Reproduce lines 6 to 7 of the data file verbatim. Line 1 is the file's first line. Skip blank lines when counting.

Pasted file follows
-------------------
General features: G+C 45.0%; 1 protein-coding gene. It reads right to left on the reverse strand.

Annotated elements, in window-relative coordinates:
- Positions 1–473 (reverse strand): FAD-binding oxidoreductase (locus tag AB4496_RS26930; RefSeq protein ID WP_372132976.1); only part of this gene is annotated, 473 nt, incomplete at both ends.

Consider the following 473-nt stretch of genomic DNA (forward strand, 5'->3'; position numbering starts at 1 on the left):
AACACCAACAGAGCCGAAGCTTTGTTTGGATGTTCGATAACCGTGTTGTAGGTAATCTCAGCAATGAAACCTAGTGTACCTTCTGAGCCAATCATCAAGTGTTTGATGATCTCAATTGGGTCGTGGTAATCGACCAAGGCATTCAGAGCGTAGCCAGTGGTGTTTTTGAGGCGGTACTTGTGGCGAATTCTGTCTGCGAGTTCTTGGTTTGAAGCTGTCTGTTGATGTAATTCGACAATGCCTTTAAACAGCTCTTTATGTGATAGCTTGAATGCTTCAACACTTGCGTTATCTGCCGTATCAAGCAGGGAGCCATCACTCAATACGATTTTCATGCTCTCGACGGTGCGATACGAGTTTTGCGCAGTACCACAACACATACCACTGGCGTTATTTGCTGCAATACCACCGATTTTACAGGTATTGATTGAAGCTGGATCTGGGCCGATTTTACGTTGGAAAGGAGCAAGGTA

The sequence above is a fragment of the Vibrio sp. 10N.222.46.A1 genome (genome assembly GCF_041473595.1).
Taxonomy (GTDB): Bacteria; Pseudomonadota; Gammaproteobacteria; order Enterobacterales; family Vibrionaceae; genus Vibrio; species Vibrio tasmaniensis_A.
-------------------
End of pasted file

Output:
The sequence above is a fragment of the Vibrio sp. 10N.222.46.A1 genome (genome assembly GCF_041473595.1).
Taxonomy (GTDB): Bacteria; Pseudomonadota; Gammaproteobacteria; order Enterobacterales; family Vibrionaceae; genus Vibrio; species Vibrio tasmaniensis_A.